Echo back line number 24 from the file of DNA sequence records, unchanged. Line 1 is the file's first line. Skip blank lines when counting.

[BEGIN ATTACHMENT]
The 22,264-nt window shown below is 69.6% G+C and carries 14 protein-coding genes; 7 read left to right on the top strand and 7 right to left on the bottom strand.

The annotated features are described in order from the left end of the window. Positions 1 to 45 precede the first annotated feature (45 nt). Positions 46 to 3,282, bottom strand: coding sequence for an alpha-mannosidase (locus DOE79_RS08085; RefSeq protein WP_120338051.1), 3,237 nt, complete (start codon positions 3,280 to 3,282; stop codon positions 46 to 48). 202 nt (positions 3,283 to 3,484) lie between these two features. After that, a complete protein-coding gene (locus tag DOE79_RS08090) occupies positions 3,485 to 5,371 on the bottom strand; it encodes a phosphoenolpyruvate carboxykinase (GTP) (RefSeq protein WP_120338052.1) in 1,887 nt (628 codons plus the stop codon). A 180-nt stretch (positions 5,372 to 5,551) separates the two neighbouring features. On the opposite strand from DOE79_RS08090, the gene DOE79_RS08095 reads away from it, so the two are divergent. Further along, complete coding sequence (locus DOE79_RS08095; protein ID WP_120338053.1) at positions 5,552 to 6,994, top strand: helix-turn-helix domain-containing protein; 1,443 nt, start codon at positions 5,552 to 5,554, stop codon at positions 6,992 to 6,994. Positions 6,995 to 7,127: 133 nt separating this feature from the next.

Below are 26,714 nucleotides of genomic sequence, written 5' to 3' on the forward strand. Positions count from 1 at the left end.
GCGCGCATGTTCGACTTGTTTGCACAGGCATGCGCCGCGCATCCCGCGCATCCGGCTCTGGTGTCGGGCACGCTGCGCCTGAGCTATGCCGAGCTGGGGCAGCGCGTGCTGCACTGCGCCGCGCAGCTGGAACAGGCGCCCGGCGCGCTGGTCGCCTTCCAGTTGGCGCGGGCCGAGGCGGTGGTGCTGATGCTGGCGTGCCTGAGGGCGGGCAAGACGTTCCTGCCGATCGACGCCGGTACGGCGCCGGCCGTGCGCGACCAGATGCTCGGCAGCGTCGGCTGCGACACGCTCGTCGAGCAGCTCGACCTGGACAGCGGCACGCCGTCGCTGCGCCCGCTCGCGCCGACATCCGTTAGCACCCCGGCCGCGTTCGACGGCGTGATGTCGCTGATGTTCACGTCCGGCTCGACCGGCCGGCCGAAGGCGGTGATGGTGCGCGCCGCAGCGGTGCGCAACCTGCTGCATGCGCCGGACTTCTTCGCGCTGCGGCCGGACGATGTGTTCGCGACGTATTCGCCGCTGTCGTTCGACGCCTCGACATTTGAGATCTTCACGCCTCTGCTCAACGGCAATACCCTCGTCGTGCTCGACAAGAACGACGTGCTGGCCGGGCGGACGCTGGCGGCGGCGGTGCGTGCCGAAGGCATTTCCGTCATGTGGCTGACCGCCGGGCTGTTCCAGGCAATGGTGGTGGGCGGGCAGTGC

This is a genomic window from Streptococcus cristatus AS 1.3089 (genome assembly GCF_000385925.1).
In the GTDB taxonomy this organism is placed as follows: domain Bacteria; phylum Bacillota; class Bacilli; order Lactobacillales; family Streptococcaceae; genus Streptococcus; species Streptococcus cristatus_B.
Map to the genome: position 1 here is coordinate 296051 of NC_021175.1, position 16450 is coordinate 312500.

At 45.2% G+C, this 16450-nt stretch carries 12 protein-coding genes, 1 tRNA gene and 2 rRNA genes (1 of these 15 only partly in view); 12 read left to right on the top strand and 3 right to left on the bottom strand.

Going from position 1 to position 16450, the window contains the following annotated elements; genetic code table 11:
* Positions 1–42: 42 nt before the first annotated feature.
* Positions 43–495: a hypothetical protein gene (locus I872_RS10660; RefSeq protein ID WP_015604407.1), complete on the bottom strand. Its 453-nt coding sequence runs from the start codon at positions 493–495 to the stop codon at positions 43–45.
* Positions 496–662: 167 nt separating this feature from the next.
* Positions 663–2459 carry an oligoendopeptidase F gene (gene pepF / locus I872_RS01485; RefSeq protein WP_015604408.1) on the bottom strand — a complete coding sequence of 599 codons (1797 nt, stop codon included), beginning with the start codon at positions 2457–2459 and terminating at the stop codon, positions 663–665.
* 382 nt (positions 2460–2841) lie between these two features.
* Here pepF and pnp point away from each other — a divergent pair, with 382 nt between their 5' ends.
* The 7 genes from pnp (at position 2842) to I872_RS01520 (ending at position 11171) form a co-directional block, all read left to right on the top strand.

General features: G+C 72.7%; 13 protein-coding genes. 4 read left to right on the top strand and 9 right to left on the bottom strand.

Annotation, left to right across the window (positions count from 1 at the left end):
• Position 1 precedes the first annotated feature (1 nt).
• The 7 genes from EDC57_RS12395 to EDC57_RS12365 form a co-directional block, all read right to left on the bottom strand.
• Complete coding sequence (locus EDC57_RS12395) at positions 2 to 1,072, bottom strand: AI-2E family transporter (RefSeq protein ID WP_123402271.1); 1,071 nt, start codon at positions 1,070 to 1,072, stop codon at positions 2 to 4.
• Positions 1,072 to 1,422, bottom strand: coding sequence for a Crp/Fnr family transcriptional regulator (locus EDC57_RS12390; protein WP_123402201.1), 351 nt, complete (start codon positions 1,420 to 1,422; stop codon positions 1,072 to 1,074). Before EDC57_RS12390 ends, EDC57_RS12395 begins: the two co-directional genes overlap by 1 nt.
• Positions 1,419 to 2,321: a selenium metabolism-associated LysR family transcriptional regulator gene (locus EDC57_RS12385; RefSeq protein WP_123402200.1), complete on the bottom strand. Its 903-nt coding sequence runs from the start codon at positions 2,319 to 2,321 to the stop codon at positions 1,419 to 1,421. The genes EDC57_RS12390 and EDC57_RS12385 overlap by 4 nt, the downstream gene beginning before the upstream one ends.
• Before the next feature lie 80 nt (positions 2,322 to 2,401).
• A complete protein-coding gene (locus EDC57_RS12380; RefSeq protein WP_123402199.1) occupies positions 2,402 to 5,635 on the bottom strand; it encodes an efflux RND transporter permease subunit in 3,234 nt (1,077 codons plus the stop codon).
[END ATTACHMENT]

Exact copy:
• Before the next feature lie 80 nt (positions 2,322 to 2,401).